Conservatives have always belonged to our nation’s least sympathetic group: the unvictimized. The Republican Party is overwhelmingly white, Christian, straight and increasingly Southern. It is, at least in the minds of its critics, the party of the privileged oppressor.
It’s here that the unfolding IRS scandal involving the targeting and abuse of conservative groups has one little bit of a silver lining. For the first time in decades, it can now be proven that conservatives are the victims of government-mandated discrimination at the hands of America’s least popular government agency.
Say it loud and say it proud, conservatives: We are victims now, and damn does it feel good!
Let’s make the most of it. The Victimized, in our culture, enjoy an exalted status. We lend them an almost unimpeachable moral authority, and they can use that authority to make almost any demand. To criticize Victims, according to our accepted rules of debate, is to endorse the circumstances in which they were victimized, and therefore a tacit endorsement of oppression. “Victim” is America’s word for Holy, and their advocates are our saints, imbued with the power of determining the limits of public discourse and starting “national conversations” in which only one side is allowed to speak.
America’s cultural obsession with Victimhood has, up to now, existed for the sole benefit of the left. But it’s not like the right hasn’t made bids for Victim status before. Right-wing activists have, on occasion, tried to say that they are Victims of “reverse discrimination” via Affirmative Action or institutionalized liberal bias. Much of the Tea Party tried to define itself as a Victimized class of patriotic, hard-working, God-fearing Americans who had been taxed to near-extinction by big government.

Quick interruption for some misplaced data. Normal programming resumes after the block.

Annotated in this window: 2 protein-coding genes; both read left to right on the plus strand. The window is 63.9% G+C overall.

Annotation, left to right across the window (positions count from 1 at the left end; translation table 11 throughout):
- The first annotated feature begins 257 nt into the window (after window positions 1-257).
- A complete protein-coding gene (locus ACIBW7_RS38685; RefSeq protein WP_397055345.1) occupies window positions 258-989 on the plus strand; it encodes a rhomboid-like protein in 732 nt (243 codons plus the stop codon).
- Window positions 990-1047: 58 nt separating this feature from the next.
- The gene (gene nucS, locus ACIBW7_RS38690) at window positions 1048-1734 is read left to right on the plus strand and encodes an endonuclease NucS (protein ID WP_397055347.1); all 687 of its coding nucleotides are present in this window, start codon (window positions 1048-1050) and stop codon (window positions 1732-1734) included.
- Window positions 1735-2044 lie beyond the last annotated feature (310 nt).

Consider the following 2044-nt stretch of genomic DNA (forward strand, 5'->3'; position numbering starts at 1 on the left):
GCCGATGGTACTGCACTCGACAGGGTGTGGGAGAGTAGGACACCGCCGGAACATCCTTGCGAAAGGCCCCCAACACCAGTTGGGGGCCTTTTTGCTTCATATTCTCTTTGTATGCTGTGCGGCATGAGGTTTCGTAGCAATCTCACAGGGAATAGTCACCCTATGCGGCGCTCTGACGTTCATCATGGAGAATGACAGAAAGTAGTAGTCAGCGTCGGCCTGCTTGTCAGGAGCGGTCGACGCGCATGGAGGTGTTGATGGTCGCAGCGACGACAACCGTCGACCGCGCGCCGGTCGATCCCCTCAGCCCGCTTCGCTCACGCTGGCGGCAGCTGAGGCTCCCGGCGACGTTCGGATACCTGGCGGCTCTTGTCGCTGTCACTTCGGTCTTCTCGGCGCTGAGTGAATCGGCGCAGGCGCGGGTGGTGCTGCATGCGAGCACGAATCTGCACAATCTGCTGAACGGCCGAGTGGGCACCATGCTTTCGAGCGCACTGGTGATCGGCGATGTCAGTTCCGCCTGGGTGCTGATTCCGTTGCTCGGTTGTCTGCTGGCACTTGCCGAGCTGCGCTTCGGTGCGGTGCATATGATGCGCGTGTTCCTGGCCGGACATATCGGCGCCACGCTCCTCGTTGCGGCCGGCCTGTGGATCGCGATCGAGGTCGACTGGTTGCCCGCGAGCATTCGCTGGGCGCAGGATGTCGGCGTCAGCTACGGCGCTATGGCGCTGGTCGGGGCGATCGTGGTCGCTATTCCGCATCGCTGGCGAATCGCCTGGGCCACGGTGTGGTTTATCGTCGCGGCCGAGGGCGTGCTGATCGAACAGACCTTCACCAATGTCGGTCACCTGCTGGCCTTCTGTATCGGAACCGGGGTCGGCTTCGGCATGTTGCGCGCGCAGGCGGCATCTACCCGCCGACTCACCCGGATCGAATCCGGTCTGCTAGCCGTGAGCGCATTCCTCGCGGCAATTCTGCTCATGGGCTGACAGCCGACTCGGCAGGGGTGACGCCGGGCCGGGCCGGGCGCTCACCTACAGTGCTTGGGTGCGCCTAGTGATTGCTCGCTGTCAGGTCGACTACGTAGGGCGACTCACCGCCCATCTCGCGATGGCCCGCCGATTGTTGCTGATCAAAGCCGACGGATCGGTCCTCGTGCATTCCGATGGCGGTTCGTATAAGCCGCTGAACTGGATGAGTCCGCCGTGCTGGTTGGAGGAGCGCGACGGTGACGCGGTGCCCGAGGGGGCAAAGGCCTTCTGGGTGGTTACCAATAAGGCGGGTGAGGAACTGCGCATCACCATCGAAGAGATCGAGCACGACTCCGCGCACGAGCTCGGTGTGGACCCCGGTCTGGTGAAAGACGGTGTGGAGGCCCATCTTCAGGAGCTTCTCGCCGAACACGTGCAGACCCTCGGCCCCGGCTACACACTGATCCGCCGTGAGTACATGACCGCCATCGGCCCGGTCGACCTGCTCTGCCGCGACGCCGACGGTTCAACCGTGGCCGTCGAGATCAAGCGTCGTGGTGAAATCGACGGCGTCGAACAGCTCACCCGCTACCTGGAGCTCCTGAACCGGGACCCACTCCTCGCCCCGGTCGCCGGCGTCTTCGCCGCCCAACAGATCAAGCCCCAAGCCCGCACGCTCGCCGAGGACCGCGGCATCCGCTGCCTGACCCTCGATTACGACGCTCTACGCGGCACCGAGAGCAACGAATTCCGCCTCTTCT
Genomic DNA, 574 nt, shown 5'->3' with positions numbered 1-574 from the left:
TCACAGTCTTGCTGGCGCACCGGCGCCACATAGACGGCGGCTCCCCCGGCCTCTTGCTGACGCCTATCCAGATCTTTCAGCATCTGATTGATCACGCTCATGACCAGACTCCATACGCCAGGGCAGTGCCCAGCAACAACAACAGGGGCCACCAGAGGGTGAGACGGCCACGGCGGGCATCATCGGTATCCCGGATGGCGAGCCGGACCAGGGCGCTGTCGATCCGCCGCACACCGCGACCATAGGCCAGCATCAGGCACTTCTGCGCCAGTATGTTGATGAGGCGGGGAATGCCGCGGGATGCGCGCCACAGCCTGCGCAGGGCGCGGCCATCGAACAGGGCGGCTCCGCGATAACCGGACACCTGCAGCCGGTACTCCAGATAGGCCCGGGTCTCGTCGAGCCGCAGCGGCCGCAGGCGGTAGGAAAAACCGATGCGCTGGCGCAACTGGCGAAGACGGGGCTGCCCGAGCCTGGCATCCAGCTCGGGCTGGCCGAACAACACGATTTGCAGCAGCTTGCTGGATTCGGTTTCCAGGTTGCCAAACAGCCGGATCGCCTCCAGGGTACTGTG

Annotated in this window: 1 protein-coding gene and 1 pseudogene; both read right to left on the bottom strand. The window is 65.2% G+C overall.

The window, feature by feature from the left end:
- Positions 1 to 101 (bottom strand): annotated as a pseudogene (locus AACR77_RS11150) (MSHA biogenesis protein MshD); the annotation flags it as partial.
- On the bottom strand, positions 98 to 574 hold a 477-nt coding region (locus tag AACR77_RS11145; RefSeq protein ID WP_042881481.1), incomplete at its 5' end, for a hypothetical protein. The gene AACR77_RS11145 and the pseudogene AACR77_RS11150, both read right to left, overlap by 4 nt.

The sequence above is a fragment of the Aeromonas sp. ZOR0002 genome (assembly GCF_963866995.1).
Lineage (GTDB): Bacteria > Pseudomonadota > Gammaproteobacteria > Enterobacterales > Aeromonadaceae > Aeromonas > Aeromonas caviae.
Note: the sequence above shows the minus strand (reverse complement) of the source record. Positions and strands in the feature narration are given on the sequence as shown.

Their rhetoric deliberately imitated the left’s and, although conservatives were able to ape their opponents’ shrill proclamations of outrage, the media still proved unwilling to view a movement dominated by white, middle-class Republicans as authentic Victims.
Thanks to the IRS, those same tea partiers can make a convincing case that they have been discriminated against, and it’s clear the left hasn’t quite figured out how to deal with this. Liberal journalists have the unenviable task of either defending a much-despised agency that has admitted wrongdoing or acknowledge that, yes, conservatives have been victimized en masse. Already conservatives are taking advantage of their new Victim status through a fundraising kick and questions about whether the 2012 election was even legitimate.
“Romney would’ve won,” some now tell themselves, “if only we hadn’t been disfranchised by that damn IRS.” This is the language of Victimhood, which is to say the language of rejecting responsibility.
But it would be unwise for conservatives to get used to this strange new sympathy from the media. The press is angry at Obama. They’re tired of the water-carrying and constant credulity that this White House demands of them. They’re tired of a president and Attorney General who clearly despise them. And although in the short term they will allow conservatives to claim the mantle of victimhood, eventually they’ll get tired of the right’s whining and remember which team they play for.
So enjoy it while it lasts, conservatives. Our national conversation about IRS abuses will end soon enough.